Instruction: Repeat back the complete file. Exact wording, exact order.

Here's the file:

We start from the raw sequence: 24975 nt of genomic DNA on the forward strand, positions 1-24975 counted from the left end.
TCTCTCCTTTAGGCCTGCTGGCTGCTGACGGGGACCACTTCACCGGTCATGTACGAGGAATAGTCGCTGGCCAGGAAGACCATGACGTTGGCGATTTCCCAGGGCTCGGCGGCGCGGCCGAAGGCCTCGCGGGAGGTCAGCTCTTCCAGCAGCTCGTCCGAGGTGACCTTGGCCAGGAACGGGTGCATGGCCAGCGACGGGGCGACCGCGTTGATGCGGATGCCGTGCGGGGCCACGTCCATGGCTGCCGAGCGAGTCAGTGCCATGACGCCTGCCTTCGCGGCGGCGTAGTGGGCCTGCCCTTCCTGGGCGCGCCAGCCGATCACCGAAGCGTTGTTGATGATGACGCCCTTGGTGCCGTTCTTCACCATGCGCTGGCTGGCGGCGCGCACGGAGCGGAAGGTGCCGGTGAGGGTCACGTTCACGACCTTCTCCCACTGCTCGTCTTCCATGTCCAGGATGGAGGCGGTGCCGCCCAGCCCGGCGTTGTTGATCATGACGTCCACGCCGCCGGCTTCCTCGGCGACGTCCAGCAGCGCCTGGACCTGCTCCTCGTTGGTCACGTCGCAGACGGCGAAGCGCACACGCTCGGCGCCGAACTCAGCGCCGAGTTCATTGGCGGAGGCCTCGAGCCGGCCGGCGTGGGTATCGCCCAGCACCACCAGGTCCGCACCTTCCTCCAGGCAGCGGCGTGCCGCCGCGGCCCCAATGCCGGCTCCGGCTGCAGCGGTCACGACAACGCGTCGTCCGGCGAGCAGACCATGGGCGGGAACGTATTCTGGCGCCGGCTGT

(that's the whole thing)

We start from the raw sequence: 24975 nt of genomic DNA on the forward strand, positions 1-24975 counted from the left end.
TCTCTCCTTTAGGCCTGCTGGCTGCTGACGGGGACCACTTCACCGGTCATGTACGAGGAATAGTCGCTGGCCAGGAAGACCATGACGTTGGCGATTTCCCAGGGCTCGGCGGCGCGGCCGAAGGCCTCGCGGGAGGTCAGCTCTTCCAGCAGCTCGTCCGAGGTGACCTTGGCCAGGAACGGGTGCATGGCCAGCGACGGGGCGACCGCGTTGATGCGGATGCCGTGCGGGGCCACGTCCATGGCTGCCGAGCGAGTCAGTGCCATGACGCCTGCCTTCGCGGCGGCGTAGTGGGCCTGCCCTTCCTGGGCGCGCCAGCCGATCACCGAAGCGTTGTTGATGATGACGCCCTTGGTGCCGTTCTTCACCATGCGCTGGCTGGCGGCGCGCACGGAGCGGAAGGTGCCGGTGAGGGTCACGTTCACGACCTTCTCCCACTGCTCGTCTTCCATGTCCAGGATGGAGGCGGTGCCGCCCAGCCCGGCGTTGTTGATCATGACGTCCACGCCGCCGGCTTCCTCGGCGACGTCCAGCAGCGCCTGGACCTGCTCCTCGTTGGTCACGTCGCAGACGGCGAAGCGCACACGCTCGGCGCCGAACTCAGCGCCGAGTTCATTGGCGGAGGCCTCGAGCCGGCCGGCGTGGGTATCGCCCAGCACCACCAGGTCCGCACCTTCCTCCAGGCAGCGGCGTGCCGCCGCGGCCCCAATGCCGGCTCCGGCTGCAGCGGTCACGACAACGCGTCGTCCGGCGAGCAGACCATGGGCGGGAACGTATTCTGGCGCCGGCTGT